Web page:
mon 23/04/2018

Roma Agrawal: Built review - solid love | reviews, news & interviews

Roma Agrawal: Built review - solid love

Roma Agrawal: Built review - solid love

The stories behind feats of engineering, told with conviction

Roma Agrawal "I love what I do and believe that anyone can succeed with persistence and resilience"Roma Agrawal © Johnny Ring

"I've been known to stroke concrete," writes self-professed geek Roma Agrawal – and from the very beginning of her memoir-cum-introduction to structural engineering, Built, where she describes her awe as a toddler at the glass and steel canyon of Manhattan, the structural is personal.

The book is divided by materials, elements and concepts – “Sky”, “Clean”, “Rock”, “Force”, and “Clay” are all chapter titles – and each hones in on a particular structure by weaving together the stories of the people who built them, the social and historical context in which they were conceived and built, and the preceding advances in engineering which made each project possible. A chapter which opens by laying out the Japanese social structures which made the trade in human faeces for agricultural purposes so lucrative during the Tokugawa shogunate (1603 - 1868), turns into a sustained examination of the development of London’s sewer system and how the new "super sewer" will affect the ecology of Thames.

Agrawal tells us the stories behind well-known feats of engineering such as Brunelleschi's dome in Florence, the Thames Tunnel, and the Brooklyn Bridge. There’s a rich narrative seam here of the trials met by their engineers: how Brunelleschi when challenged on how he would construct the dome crushed an upright egg and refused to say more; how Emily Warren Roebling took over management of the construction of the Brooklyn Bridge when her husband Washington Roebling became ill while deflecting rumours that she was the force behind the bridge; how Marc Brunel and his son Isambard Kingdom Brunel kept the Thames Tunnel going through floods, disasters and illness. She also brings to attention lesser-known marvels such as the Iranian muqanni (also known in Arabic as quanat) which, through channelling fresh water have sustained for close to three thousand years human civilisation in some of the most arid regions on earth.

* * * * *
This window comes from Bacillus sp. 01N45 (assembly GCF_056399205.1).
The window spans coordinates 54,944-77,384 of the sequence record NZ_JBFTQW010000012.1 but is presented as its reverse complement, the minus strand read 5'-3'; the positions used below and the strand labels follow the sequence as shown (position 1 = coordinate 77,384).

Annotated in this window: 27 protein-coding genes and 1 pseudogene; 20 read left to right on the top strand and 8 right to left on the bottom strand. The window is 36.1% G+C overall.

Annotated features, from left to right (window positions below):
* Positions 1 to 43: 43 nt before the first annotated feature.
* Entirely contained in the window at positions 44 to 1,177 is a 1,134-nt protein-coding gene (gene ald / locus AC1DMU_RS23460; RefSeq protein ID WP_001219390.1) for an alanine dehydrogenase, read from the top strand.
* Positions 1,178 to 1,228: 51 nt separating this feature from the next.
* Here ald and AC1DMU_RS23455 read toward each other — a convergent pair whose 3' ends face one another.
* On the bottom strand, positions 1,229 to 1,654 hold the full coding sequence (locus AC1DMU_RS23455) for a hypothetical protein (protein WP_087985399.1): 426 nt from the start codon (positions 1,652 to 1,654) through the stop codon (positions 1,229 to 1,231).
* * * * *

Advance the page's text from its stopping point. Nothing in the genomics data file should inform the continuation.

Roma Agrawal - BuiltShe writes with an engineer’s computational precision, balanced with charming approximation: how better to explain strength differentials to laypeople than with elephants? If five elephants can stand on a single brick and not break it, eighty elephants can stand on a concrete brick before it crumbles. Time and again, she makes complex concepts clear, and the strength of her analogies resides in their accessibility. Take, for instance, her explanation of how a lattice functions: Maltesers roll easily beneath your palm, but by intermixing raisins they move less freely; substitute Maltesers with iron atoms and carbon atoms for the raisins and it’s easy to understand why steel is stronger than iron. Deceptively simple sketches punctuate the book and lead easily to larger points – so a sketch showing the direction of lines of force on load-bearing structures and frame structures becomes the starting point for an exploration into the innovations that have allowed buildings to shoot up in height since the 1880s. It’s just one way in which she brings hidden histories into view.

Another aspect of this effort at revealing the hidden histories and hearts of buildings is to bring to attention the contribution women have made to these constructions, and also how obviously lucky Agrawal feels herself to be a female engineer working now. "Working in a man's world can be challenging in all sorts of ways, sometimes comical, at other times trying,” she writes, but her astonishment and awe at actually standing on constructions she spent months designing on a screen is infectious, and she’s not in the position of Sophie Brunel – the “Brunel in petticoats” – who, though showing more promise than her brother, Isambard, was barred from a future as an engineer because of her sex (“the great engineer we never had”).

Overall, what is important to her is that the awesome power of engineering is appreciated. “It thrills me to see tourists taking pictures of buildings in a city because it means they love engineering – even if they don’t know it,” she admits. And anyone who can be wooed by a series of emails with the subject line “Bridge of the Day” is definitely in love with their profession, and clearly deserves the moniker "geek".

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